What’s New With Google Analytics 4

Google Analytics is used by millions of organisations, large and small, to better understand customer preferences and develop better experiences for them. With more commerce shifting online and businesses under increasing pressure to make every marketing dollar count, digital analytics insights have never been more important.

Google Analytics 4 was released in October 2020, and it is the most recent version of the company’s analytics package (GA4). Google Analytics 4 (GA4) launched with many new features, and Google rolled out several updates in early 2021. It’s a good time to explore GA4’s new offerings and consider upgrading.

Google’s new Analytics version is now the default for data collection and analysis. GA4 works differently from previous versions, focusing on privacy and cross-platform tracking. It offers marketers new insights and differs from the old version in data handling and user interface.

Millions of businesses and websites utilise Google’s Analytics reporting service to track user activity across web domains, mobile apps, and offline APIs. Most businesses are familiar with this platform as a tool for tracking web traffic, monitoring vital marketing channels, and measuring key performance indicators (KPIs). Google Analytics 4 is a new, more user-friendly version.

Google Analytics 4 introduces significant enhancements over its predecessor. A key feature is the new data modelling function that uses artificial intelligence to bridge data gaps that may arise from cookie consent rules, blocked JavaScript, and privacy constraints. Additionally, the default user interface of the new Google Analytics has been extensively redesigned. Here are some of the most important differences:

What is Google Analytics 4 and how does it work?

Google describes the new Google Analytics as a next-generation “privacy-first” tracking system, offering cross-channel measurement and AI-powered predictive analytics in one place. The new Analytics can infer website traffic and user behaviour data without relying on page “hits,” thanks to Google’s advanced machine learning algorithms.

Google Analytics 4, the latest monitoring platform, was released recently. It introduces a completely new technology, distinct from Universal Analytics, commonly known as “Google Analytics.”

For those new to Google Analytics, this isn’t the first introduction of a new platform. Google Analytics 4 represents the evolution of Google Analytics through various updates over the years.

Since acquiring the tracking platform Urchin in 2005, Google has launched and re-launched Google Analytics multiple times. Previous versions, such as Classic Analytics, Universal Analytics, and Google Analytics for Firebase, focused on tracking either web pages or app features, but not both.

Last year, Google made a significant advancement. They rolled out a Google Analytics “App+Web” solution, which was essentially Google Analytics for Firebase with added web-tracking capabilities. This served as a beta launch for Google Analytics 4, which builds on the same App+Web tracking foundation but introduces many new features.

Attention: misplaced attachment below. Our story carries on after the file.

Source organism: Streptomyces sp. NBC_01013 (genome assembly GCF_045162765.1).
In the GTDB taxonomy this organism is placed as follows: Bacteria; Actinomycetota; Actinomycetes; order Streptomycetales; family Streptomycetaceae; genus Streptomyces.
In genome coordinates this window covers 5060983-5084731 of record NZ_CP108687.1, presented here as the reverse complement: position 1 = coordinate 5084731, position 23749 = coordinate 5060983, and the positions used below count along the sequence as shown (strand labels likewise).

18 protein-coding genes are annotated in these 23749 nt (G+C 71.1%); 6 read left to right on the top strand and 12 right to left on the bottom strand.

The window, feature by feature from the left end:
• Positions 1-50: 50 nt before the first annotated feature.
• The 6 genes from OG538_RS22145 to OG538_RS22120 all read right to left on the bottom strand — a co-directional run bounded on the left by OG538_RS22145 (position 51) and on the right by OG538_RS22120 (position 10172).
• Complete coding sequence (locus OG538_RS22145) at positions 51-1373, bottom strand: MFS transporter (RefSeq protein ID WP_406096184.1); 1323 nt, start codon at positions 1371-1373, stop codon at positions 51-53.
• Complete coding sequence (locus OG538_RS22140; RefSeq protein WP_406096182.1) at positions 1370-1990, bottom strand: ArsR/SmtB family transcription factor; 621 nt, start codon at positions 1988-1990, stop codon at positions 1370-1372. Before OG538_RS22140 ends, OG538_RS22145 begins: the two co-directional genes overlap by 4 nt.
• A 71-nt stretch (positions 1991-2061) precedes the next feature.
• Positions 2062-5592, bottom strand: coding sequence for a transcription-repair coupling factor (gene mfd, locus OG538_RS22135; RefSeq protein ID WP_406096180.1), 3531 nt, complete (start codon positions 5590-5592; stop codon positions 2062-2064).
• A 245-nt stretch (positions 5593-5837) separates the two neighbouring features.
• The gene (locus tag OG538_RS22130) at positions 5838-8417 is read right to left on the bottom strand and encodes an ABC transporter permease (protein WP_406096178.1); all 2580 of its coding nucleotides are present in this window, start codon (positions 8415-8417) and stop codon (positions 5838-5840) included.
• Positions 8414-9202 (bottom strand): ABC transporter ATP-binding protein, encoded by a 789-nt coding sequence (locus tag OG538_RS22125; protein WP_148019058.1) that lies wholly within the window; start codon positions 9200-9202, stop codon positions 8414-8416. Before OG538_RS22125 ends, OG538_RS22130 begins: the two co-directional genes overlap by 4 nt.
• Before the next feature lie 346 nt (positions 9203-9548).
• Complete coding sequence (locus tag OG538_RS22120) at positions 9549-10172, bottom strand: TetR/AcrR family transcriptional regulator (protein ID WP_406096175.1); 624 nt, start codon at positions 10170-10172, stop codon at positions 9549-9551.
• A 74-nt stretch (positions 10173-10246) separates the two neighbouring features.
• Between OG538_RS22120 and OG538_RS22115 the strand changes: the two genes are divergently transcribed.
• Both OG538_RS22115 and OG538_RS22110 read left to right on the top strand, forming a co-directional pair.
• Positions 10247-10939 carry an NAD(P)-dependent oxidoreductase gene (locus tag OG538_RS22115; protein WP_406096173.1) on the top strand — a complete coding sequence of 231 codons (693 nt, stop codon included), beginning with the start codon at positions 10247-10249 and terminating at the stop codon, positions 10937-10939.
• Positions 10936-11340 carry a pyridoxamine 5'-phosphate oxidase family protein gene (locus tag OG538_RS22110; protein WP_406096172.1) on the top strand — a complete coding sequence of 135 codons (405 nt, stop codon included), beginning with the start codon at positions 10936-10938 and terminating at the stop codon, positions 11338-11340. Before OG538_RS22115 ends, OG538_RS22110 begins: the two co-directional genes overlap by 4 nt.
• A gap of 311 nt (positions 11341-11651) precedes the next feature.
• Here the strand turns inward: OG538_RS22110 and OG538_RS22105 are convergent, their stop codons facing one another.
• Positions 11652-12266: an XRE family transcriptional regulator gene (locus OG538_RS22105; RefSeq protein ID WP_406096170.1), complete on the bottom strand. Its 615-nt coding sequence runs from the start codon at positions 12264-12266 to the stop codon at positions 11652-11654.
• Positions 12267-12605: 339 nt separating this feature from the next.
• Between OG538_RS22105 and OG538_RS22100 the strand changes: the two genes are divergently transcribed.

The new Google Analytics 4 highlights

  • It’s designed with machine learning as the primary method of data collection, with “modelling” that can extrapolate from historical data and generate predictions about site traffic and user behaviour. The new AI-powered “Insightstool is designed to highlight relevant information for marketers automatically.
  • It aims to provide marketers with a “more comprehensive understanding of the client journey across devices.” And it appears to be more concerned with tracking the entire buyer trip, rather than simply particular metrics across devices, pages, and segments.
  • It’s built to be “future-proof,” meaning it can work without cookies or identifying information.
  • Instead of the views and segments used by older Universal Analytics properties, Google Analytics 4 uses “data streams.”
  • GA4 does not have a “view” level section. Unlike classic Universal Analytics, which has three levels (Account, Property, and View), GA4 has only two levels: Account and Property.
  • Google Analytics 4 claims to allow editing, tracking, and fine-tuning of events within the UI, whereas “event tracking” in classic Analytics needed changed Analytics code or the gtag.js script. This includes behaviours such as clicks, page scrolling, and more.

GA4 is a model that is based on events.

Before, web-based Google Analytics versions mainly tracked pageviews. Enhanced e-commerce supported some events, but these were largely confined to shopping functions.

Google’s new product aims to create a unified tracking system for all platforms, including web and mobile. Google Analytics 4 now fully adopts event-based tracking. This means GA4 receives all data as events instead of pageviews, offering greater flexibility.

Machine Learning Provides Insights

Machine learning revolutionizes many digital aspects. Google Analytics 4 harnesses this through automated insights and predictive metrics, transforming data analysis.

The Insights button in the top right corner of your interface can be used to get automated insights. A search area and a waterfall menu of data insights pulled by Google Analytics appear in the resulting sidebar.

What factors does Google Analytics consider when deciding which insights to display to you?

The automated insights function gathers information from major and secondary variables that have experienced substantial trend shifts. To put it another way, anything unusually wonderful (or terrible) will be brought to your attention right away. You’ll never have to look for data oddities again with automated insights.